Then, reasoned Comyns Beaumont, if the Flood had occurred in north-western Europe, it was surely likely that Noah, and every other biblical character, had lived there too. The British Isles were the true cradle of world civilization.
Born around the year 1320, near old Richmond, Yorkshire, John Wycliffe was sent to Oxford University, where he rose to become master of Balliol College by 1361 and, some years later, a doctor of theology. His expertise with English law and Canon law was not merely the result of his interest in the subject, but of a deep-rooted desire to see English liberties defended and maintained. From the time of King John a tribute had been paid to the Pope in acknowledgment of his supremacy. In 1365 a demand was received from Pope Urban V for this money, along with arrears covering more than 30 years. The next year, Parliament decided that King John in unilaterally agreeing to the tribute, acted beyond his right, that the feudal tribute would be resisted. Seeing their determination, the pope dropped his demand, but not without generating some controversy on the part of the members of the monastic orders in England.
In reply, Wycliffe wrote a tract in which he legally defended the stand Parliament had taken. His argument was couched in the words of various Lords in Council: “It is the duty of the Pope to be a prominent follower of Christ; but Christ refused to be a possessor of worldly dominion. The Pope, therefore, is bound to make the same refusal. As, therefore, we should hold the Pope to the observance of his holy duty, it follows that it is incumbent upon us to withstand him in his present demand.”(John Wycliffe and His English Precursors)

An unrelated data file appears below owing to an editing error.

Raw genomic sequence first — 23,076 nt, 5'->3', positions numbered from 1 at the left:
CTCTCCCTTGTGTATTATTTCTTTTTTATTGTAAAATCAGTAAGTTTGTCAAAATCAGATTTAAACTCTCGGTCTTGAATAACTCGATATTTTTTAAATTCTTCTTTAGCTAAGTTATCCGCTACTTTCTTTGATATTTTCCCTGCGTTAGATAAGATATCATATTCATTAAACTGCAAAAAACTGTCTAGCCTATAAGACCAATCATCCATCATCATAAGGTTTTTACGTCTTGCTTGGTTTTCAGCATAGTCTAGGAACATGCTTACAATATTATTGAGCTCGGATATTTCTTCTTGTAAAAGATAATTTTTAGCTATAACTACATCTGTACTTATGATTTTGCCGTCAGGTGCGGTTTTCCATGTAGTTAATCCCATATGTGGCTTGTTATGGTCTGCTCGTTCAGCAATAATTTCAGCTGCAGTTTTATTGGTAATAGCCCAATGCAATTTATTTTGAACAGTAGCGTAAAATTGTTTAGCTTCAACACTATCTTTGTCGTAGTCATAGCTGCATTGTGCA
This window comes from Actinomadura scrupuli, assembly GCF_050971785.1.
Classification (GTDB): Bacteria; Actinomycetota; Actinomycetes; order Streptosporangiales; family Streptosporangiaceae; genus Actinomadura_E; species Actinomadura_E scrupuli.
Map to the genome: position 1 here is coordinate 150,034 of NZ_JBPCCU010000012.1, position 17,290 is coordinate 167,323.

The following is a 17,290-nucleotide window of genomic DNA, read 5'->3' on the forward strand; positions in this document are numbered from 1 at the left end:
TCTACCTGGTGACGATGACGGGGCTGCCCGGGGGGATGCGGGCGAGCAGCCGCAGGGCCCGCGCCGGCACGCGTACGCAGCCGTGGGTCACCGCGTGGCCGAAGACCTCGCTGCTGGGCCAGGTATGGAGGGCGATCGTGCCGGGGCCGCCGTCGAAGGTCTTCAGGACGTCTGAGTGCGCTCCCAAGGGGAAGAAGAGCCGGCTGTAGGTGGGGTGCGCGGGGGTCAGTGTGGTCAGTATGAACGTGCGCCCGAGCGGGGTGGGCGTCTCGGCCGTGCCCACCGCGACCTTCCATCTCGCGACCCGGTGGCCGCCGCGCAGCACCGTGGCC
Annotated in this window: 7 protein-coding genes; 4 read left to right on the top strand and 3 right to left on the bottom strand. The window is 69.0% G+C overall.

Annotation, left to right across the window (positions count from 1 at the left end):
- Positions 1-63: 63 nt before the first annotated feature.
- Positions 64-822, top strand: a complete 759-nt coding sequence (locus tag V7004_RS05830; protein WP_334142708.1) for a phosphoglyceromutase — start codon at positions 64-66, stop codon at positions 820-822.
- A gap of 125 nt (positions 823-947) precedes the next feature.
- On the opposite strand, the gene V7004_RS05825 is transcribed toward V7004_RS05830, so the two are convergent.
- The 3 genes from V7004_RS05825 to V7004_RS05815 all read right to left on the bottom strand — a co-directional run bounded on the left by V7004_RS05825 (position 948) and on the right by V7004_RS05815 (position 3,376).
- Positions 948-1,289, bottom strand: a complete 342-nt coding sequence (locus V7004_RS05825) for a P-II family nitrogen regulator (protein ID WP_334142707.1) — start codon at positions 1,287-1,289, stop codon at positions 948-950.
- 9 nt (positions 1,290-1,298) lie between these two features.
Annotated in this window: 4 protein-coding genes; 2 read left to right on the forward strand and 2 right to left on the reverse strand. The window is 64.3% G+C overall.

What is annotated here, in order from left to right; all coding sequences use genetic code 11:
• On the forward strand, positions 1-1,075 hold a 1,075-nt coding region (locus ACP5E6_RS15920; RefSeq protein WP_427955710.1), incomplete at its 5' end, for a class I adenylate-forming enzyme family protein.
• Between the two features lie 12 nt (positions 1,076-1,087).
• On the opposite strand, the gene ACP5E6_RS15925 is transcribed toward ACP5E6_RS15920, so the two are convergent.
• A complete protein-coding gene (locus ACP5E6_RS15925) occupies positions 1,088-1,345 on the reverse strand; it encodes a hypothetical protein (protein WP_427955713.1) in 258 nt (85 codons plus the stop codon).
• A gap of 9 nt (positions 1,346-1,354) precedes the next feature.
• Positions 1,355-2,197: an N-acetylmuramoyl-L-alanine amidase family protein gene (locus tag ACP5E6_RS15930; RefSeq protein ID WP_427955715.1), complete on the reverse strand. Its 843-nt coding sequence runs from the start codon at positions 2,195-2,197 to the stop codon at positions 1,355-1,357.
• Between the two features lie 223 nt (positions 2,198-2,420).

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The Thirteenth Tribe: The Khazar Empire and Its Heritage (1976) by Arthur Koestler
In this book Arthur Koestler traces the history of the ancient Khazar people, who from around 750 AD, converted to Judaism. They lived in the Caucasian region, modern-day Ukraine, and were related to other Turkish tribes, the Magyars, Huns, and Oghuz. Were they wiped out in the Middle Ages by the Mongol hordes of Gengis Khan sweeping westward at around 1222 AD? There is substantial evidence that the survivors migrated north and west, primarily to Hungary and Poland.
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Real Lace by Stephen Birmingham
Published in 1973, this book is getting on a bit, however, as a thoughtful social history of some fascinating families, it deserves to be better known. The generation that emigrated from starving Ireland in the 1800’s often arrived in America alone and penniless, facing slums, more poverty, prejudice and disillusionment, but at least spoke English.
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Moses in the Hieroglyphs
This book to me represents an important milestone in understanding Egyptian chronology. I recommend it not because the authors are necessarily correct in every detail, but rather, the unique approach, that is, that ancient Khymric provides the most consistent and straight forward means of decyphering Hieroglyphics..
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Red Earth, White Lies: Native Americans and the Myth of Scientific Fact
‘Red Earth, White lies’, published in 1995, gives a Native American perspective on Science as generally received, that is, the origins of mankind, evolution theory, and the so-called worthlessness of ‘myth’ in shedding light on our common traumatic past.
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The Highland Clearances
Anyone visiting northern Scotland today often begins by admiring the unspoilt wilderness,but soon notices the stone walls of former houses scattered on the landscape. Caithness was not as badly affected as Sutherland, but the population is still one third of the figure 100 years ago. It may be easy to think that the drift away from rural isolation to the cities, and emigration, was by choice, or economic necessity, but this is simplistic..